Despite starting off really slow, 2015 turned out to be another great year for metal, particularly its back half which saw a flurry of banner releases come out all within a few weeks of each other. Also, I found that unlike past years, where one particular sub-genre or major release seemed to dominate the headlines, 2015 had a lot of strong releases across the entire extreme metal spectrum. So whether you are into doom, death, black, or some combination of the two (…or three – Dave), there was something for everyone this year.
Looking back, I didn’t get to review nearly as much music as I really wanted too, mainly because Dave and I spent a lot of time working on the forum and other behind the scenes activities. Speaking of which, I can’t thank you all enough for making the forum a truly special place to talk about metal, production, and everything else in between. And I’d also like to give a big shout out to the entire AMG community at large who have been nothing but gracious to us, and have allowed both Dave and I to occasionally stink up everybody’s favorite metal review site now and then with our Angry Metal-Fi series of articles. We’ll have more in-store for you in ’16 so stay tuned. Alright, let’s do this!
Bar none, my favorite progressive metal record of the year. Native Construct’s Quiet World is simply brilliant on every level, from its concept subject matter about an eccentric mute that creates an entire universe in his head as an elaborate coping mechanism, to its meticulous yet approachable construction, to even its incredibly stellar DR9 production (all on a college student budget mind you). The backstory behind this record is that between 2011 and 2013 three Berklee Music students, Robert Eden, Myles Yang, and Max Harchik, got together for a few friendly jam sessions between classes. The outgrowth of theses jam sessions became a full-time endeavor, culminating into the debut you see before you. The music itself is a confluence of Dream Theater, Haken, Between the Buried and Me, and even Meshuggah in some places, all of which help make Quiet World an incredibly unique and memorable journey.
The adage “if it ain’t broke, don’t fix it” most certainly applies to Mgla, as their third full length record, Exercises In Futility, follows the exact same riff-driven black metal formula established by the prior two. Even so, Exercises is just a monster, and without a doubt M.’s finest work to date. This record is forty-two odd minutes of Grade A horn-raising fun with every single track containing some of the catchiest riffs you’ll hear all year. Moreover, its production is a big step up from With Hearts Toward None, as Exercises clocks in a very healthy DR8, sounding really punchy throughout. Let’s hope this trend continues as Mgla has quickly become one of Poland’s finest exports to date.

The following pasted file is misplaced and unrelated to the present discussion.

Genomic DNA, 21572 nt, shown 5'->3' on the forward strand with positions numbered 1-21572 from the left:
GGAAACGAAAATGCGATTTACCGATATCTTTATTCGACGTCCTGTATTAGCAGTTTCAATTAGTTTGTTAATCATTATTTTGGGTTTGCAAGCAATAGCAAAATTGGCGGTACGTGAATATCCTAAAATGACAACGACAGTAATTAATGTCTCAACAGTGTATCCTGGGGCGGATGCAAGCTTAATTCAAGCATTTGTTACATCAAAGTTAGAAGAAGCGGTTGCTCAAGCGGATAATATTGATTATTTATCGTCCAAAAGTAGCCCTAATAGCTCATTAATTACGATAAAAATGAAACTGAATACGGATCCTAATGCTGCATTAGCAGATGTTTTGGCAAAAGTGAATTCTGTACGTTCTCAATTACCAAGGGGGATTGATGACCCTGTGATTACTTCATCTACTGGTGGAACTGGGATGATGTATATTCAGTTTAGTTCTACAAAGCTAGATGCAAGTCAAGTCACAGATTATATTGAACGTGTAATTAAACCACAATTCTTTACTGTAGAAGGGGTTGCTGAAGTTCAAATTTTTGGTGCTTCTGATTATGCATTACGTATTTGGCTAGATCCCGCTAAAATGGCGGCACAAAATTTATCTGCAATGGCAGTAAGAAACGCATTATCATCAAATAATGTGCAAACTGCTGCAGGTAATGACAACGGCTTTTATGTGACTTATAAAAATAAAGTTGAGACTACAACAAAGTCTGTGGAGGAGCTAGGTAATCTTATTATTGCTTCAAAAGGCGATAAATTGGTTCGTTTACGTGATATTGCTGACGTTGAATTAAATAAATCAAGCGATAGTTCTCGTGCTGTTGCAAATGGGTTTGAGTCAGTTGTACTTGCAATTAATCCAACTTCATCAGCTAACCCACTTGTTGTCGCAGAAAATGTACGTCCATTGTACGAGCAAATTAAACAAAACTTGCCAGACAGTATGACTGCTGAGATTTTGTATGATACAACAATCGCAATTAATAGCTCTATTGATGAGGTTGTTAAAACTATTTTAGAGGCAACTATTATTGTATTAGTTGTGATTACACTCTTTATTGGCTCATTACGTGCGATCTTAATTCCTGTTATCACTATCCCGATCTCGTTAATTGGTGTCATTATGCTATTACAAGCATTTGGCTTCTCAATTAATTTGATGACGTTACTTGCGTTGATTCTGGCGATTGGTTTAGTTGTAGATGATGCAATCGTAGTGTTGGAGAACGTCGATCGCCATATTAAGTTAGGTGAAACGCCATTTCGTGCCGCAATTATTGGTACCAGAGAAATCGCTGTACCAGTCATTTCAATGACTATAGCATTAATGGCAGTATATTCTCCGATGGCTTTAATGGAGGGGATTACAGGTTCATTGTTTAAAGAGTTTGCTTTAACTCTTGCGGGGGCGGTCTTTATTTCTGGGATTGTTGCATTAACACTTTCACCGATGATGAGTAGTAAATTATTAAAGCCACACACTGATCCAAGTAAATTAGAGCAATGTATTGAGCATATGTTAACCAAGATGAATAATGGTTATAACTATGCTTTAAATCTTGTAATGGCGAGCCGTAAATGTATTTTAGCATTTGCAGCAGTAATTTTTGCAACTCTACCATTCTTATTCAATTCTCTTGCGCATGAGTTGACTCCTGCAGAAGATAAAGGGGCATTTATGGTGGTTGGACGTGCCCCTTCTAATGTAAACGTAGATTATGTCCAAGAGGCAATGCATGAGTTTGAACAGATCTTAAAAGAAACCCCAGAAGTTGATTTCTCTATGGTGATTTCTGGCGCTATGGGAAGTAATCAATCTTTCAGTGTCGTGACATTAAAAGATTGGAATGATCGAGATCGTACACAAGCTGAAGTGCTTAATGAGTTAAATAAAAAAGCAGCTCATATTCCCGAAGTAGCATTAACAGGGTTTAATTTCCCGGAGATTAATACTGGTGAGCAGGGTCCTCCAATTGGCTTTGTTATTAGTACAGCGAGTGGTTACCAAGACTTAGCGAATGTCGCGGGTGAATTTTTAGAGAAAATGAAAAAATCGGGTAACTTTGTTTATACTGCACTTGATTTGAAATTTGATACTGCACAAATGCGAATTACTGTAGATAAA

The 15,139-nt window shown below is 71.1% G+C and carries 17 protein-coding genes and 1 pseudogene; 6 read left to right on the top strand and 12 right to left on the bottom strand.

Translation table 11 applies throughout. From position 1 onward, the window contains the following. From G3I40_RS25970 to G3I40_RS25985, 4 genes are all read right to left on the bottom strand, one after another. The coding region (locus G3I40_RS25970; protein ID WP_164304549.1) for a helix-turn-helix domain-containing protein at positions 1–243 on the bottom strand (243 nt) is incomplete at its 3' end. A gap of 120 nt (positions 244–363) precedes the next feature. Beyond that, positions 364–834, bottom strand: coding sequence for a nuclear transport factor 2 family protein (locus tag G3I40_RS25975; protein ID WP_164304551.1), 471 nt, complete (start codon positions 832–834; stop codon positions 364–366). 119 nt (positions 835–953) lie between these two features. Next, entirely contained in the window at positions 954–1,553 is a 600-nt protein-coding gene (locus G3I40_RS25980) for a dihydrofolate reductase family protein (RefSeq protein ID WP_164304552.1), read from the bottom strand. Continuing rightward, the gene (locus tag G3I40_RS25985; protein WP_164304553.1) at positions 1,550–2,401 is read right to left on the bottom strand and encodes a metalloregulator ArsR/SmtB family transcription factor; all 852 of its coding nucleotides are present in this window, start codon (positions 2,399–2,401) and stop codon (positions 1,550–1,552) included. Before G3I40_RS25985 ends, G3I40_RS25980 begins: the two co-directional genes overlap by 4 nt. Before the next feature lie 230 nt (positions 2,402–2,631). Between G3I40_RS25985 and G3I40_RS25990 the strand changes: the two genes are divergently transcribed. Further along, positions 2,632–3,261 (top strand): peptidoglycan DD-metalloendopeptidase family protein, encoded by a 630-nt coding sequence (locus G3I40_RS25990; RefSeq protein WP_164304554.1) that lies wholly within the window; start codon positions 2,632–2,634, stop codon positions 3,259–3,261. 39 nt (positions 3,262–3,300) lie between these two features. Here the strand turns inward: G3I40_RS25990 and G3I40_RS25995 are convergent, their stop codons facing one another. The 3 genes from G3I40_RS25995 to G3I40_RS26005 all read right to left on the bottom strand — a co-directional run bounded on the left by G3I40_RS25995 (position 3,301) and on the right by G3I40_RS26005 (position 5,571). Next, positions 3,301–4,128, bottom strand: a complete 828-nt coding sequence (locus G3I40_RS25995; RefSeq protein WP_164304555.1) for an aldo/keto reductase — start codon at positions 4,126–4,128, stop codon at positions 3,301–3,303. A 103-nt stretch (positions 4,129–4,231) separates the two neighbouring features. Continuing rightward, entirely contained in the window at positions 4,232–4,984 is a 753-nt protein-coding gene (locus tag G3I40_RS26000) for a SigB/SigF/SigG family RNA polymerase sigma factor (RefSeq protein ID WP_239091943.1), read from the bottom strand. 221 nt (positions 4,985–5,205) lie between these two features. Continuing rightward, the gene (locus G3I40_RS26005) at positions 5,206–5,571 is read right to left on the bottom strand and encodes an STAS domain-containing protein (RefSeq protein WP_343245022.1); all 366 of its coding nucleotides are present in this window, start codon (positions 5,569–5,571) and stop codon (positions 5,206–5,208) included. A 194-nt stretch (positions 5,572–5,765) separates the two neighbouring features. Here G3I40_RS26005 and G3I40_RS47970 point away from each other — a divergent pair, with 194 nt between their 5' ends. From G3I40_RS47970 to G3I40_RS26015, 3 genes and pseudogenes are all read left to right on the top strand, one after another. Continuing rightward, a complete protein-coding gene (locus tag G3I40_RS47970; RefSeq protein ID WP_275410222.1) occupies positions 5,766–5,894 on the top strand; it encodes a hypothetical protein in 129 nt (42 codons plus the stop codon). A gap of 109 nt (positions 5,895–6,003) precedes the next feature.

AD NAUSEAM‘s debut, Nihil Quam Vacuitas Ordinatum Est (“There is nothing but ordered emptiness”) is a stellar example of that classic dissonant tech death formula pioneered by bands like Gorguts and more recently, Ulcerate. But to call Nihil just another Gorguts clone would not be fair to these most very talented Italians. What I found particularly fascinating about this release is that though there are plenty of strange rhythmic and dissonant tomfoolery lurking behind every measure, the songs follow a fairly straightforward path, with plenty of moments where the band takes a break to just rock out to some meaty breakdown or killer lead. Production wise, this is an extremely dynamic record to boot, clocking in at DR9! With that said, there are a few mix issues as the vocals are set far too back for my tastes and sound like they were recorded through a paper cup. But even with that said, this is still one of the best death metal records of the year regardless, and I can’t wait to hear what they have in store next.
Akhlys’ The Dreaming I may very well be the best black metal record of the year. It is the brainchild of Nightbringer’s Naas Alcameth, and combines Nightbringer’s signature high-speed tremolo driven atmosphere with a sort of quasi-Mitochondrion denseness. And like with other Nightbringer releases, Alcameth imbues this unholy exercise with a very strong sense of ritualism, with the whole album coming off as more ceremony than actually music. The experience is simultaneously disturbing and intoxicating, with each track featuring a number of extremely catchy melodic leads in between Alcameth’s high-pitched screams and buzz. In fact, the only aspect of this record that prevents it from being my album of the year is its lackluster production. Obviously, its hypercompression and brickwall limiting lends to the record’s intrinsic sonic claustrophobia that Alcameth was clearly striving for, but it is way over the top and hurts more than helps. If the The Dreaming I had just a few more points of dynamics to it, it would truly be a transcendent release.